The FX-Loop

Stompboxes are also popular with synthesizers, but in smaller quantities, as with guitarists, since synthesizers already have filters, waveshaper, etc. With the effect boxes, however, exciting colors and a clear individualization of the instrumental sound can be achieved.

My basic setup is organized as a mini pedalboard. The pedals create a desired contrast with the synthesizer.

These are not "attached" effects - the pedalboard sits in the aux-channel of the synthesizer. So the sounds go back to the synthesizer first - and will need a VCA or LPG before they are released to Amp and Speaker. My board has Boost, Overdrive, Fuzz, Phaser, Delay and Reverb.

For a long time I tried my old stompboxes without success. Then I came across a Lehle Looper. That has changed everything. What also pleases me very much, is that I can now switch the setup via MIDI.

I have mono devices in my setup deliberately, because the pedalboard sits as a mono FX-Aux in the Matrix Mixer of my Buchla Electric Music Box.


Lehle D.Loop

The heart of my pedalboard is the Lehle D.Loop-SGoS. It is not an "audio looper" (sampler), but "send / return paths" are also referred to as "loop". The D.Loop has a lot more on it! It has a buffer, which can also be used as booster (up to + 12dB). Also, the D.Loop-SGoS is equipped with MIDI, so the switching is sent, or - for me a blessing - the switching states (presets) can be recalled via MIDI. It processes Mono (balanced or unbalanced) and Stereo (unbalanced).

The D.Loop is switched via relays and, in order to ensure that everything is clean and crisp, the signal is muted (in ms range - which can not be heard) when switched, before the output is sent in the new configuration. I measured it once: for not swallowing any MIDI messages, there should be 75ms between the MIDI PGM change commands. For me this is fast enough!

Lehle Boxes are little masterpieces! You can feel it immediately, even if one belongs to the technically unaware! The whole, modular concept quickly makes it clear that everything has been thought through and the implementation was uncompromising. The box accepts mono (bal./unbal.) or stereo (unbal) signals - even CV signals can be routed.

Presets can be easily stored in/on the D.Loop - the operation is simple and intuitive. Three presets can be recalled on the device itself (3 buttons). Up to 3 Lehle Boxes can be connected and all buttons can be used as program buttons. In the case of two of these boxes, then 6, with three boxes, 9 presets can be recalled via buttons. The buttons can send either Pgm 11-13, 14-16 or 17-19. Via MIDI, however, all eight possible switching states (of one D.Loop) can be stored and recalled. For example, If e.g. Pgm 1-8 are stored in the software, the boxes still can have their own three configurations (on Pgm 11-19).

    In order to enable bidirectional MIDI communication via TRS cable, Lehle uses a trick: Lehle-Boxes are always in "receive mode". A "PGM-Send" is triggered only by pressing a switch. To extend this bidirectionality to my Max patches, I made a dangerous-looking (and only for this application to use) cable, so that the menu in Max (with all 8 switch positions) will be updated to the current position if a switch is pressed on the D.Loop.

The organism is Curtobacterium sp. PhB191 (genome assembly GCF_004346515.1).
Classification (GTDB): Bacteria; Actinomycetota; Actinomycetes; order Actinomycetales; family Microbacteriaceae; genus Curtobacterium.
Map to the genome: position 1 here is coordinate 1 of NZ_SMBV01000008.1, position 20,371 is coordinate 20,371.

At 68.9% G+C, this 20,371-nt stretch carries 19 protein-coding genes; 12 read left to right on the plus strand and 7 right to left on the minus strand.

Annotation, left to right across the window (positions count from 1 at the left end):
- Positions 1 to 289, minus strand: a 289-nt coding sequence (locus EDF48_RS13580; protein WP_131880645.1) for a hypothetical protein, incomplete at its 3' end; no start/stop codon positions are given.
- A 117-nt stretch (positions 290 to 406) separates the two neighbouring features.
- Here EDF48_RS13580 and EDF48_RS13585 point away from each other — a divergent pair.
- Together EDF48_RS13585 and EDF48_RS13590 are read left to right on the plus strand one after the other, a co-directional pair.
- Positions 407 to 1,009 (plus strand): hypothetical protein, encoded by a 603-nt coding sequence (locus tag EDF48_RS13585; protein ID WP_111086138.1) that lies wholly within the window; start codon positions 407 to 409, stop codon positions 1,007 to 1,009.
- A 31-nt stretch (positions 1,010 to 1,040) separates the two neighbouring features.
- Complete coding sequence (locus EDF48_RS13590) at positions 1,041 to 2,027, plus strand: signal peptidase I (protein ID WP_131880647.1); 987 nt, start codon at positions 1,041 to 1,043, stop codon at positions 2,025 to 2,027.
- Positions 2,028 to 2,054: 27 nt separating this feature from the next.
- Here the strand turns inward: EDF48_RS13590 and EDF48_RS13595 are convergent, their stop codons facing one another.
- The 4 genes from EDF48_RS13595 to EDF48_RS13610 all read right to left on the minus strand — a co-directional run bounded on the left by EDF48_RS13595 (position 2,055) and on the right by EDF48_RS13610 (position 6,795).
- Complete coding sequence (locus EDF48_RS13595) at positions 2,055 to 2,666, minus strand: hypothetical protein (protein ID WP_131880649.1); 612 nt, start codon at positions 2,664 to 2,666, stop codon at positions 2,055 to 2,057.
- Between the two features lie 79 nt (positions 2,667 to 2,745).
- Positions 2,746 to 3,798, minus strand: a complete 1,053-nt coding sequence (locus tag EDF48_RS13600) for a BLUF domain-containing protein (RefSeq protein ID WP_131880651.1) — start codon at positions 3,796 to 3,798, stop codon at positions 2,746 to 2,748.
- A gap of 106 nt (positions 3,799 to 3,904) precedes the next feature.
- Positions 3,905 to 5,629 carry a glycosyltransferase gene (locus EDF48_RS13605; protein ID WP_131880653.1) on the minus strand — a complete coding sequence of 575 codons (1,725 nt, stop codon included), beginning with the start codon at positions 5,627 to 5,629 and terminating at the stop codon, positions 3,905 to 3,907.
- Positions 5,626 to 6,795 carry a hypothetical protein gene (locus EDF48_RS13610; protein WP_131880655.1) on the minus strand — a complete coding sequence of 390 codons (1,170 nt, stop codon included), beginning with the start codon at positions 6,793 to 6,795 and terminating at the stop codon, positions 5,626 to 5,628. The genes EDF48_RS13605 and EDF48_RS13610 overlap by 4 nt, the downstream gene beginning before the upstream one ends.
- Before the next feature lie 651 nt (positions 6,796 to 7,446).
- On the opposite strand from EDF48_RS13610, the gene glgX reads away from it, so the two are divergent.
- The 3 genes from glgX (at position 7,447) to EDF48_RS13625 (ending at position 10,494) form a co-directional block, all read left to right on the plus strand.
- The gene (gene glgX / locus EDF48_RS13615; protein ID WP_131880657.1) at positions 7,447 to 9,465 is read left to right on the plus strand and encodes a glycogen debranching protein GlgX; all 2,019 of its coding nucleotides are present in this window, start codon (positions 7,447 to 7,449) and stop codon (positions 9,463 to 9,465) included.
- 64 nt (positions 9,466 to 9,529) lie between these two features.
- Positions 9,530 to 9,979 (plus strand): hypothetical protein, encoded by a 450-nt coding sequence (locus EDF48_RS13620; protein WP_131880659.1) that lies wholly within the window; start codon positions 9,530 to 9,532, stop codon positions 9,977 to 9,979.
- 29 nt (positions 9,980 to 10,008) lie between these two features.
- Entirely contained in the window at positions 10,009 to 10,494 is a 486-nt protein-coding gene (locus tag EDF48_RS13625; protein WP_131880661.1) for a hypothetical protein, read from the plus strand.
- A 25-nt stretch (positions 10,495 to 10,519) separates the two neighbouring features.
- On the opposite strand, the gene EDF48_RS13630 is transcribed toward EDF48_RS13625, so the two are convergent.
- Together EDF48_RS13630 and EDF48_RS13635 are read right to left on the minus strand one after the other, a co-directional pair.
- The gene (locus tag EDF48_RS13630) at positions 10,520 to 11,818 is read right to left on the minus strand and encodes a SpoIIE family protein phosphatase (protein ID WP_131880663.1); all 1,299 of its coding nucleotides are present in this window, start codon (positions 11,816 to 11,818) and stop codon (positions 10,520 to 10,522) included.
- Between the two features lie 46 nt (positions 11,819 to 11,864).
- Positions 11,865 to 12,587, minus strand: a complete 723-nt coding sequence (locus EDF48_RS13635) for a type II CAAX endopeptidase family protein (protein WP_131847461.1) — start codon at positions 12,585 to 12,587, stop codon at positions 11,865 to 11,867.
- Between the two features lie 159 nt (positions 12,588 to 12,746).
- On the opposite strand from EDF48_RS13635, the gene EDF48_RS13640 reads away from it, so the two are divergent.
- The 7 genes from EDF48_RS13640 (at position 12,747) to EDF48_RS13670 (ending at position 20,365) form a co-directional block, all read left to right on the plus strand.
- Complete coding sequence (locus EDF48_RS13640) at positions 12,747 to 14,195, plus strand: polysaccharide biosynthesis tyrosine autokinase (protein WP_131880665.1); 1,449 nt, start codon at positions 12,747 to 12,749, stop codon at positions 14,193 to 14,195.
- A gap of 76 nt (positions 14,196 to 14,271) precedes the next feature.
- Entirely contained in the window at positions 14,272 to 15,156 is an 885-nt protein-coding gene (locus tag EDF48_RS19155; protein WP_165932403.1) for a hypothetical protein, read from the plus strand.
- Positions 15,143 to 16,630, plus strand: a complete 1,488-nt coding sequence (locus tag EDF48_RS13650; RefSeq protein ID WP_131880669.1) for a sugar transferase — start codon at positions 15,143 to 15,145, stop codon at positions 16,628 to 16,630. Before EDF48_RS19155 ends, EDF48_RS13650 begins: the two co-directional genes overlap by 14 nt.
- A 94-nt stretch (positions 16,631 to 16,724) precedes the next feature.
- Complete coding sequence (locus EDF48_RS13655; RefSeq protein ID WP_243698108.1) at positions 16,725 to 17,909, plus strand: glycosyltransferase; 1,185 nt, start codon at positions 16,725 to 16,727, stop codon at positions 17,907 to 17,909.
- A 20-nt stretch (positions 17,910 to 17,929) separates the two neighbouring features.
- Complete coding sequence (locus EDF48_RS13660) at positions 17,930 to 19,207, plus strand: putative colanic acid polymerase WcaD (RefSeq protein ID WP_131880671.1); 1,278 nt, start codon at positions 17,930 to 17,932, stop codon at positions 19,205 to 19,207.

The switching of the relays is clearly audible/perceptible. Technology-affine people will like this, because it is an indication of the high quality inner life of the box, but for quiet chamber music, e.g. violin and live electronics, it might be a hindrance. However, with such quiet music normally no distortion is used and therefore this problem is rather "very relative".


    A Buffer is probably rare in synths, but the Buffer of the Lehle D.Loop can also be used as a Booster - and this creates a very fine, harmonic distortion. Especially before the good, but still "somewhat lifeless" digital delay or reverb boxes this makes the difference! Suddenly these boxes sound like 1965 and they get character! But totally controlled - not by chance and also completely without noise! This brings a massive appreciation, at least from my perception.

    Because the Booster position is very "fine-tuned" in most cases, the flat-shaped potentiometer is ideal because it does not move as easily as a potentiometer cap - it is more like a trimmer that is turned manually ( instead of a screwdriver).

Such a (good) Booster seems to be the most appropriate choice to move Delays and Reverbs into your own sound. The maximum Boost of "only" 12dB does not bother me, since the (synth-) signal is already quite loud - I use about 3-5 dB Boost maximum. Especially with Stompboxes, I don't see any reason to invest in extremely expensive equipment, which are available undoubtedly and in large numbers. Nevertheless, my Pedalboard should burn! For me, the D.Loop makes it possible!

Since I have the Lehle D.Loop, I am also really happy with my TC Electronic Boxes, because I can now boost and tweak the signal. Suddenly it sounds "just right" in my ears. Previously, I had the stompboxes sitting right in the synth. It was ok, but iI wasn't happy. It was easy to clean and a little boring. With the Booster the FX sound gets its own coloring and contrast so much better in the overall sound picture!


tc electronic Flashback-Mini

The trigger for the return of pedals was the Flashback Mini from TC Electronic - I wanted a reverse delay in the synth - before the sound goes into the audio interface.

These small TC Electronic "Mini" boxes are very amazing. Qualitatively without compromising the larger variants, they are at the height of time. On the side is a mini-USB input and the devices really allow a lot of settings via the corresponding editor too! The various settings can then be saved as presets.

Whether or, how the presets are dumped over USB during playing, I haven't tried so far, but will do it soon.

For me, this delay is absolutely sufficient and I have no need for bigger, or more expensive pedals. More complex Delays I realize with Max/MSP and the computer.


tc electronic HOF-Mini

What would all the effects be without reverb?! After the positive start with the Flashback Mini I ordered the HOF (Hall Of Fame) Reverb - also a "Mini" from TC Electronic. Also astonishingly good! Without booster roughening maybe a little dull - too clean. For me the discovery of the boost-effect in the Lehle D.Loop was a relief. There was the "old" Hall sound I was looking for.

This is the "TonePrint" editor for the TC pedals. Depending on the pedal, different parameters can be seen - and there are a lot!

What I really appreciate: there are also multiple assignments for the hardware potentiometers - e.g. "Kill Dry" for the Max. Position of the controller - great thought and really practical!


Zvex Channel 2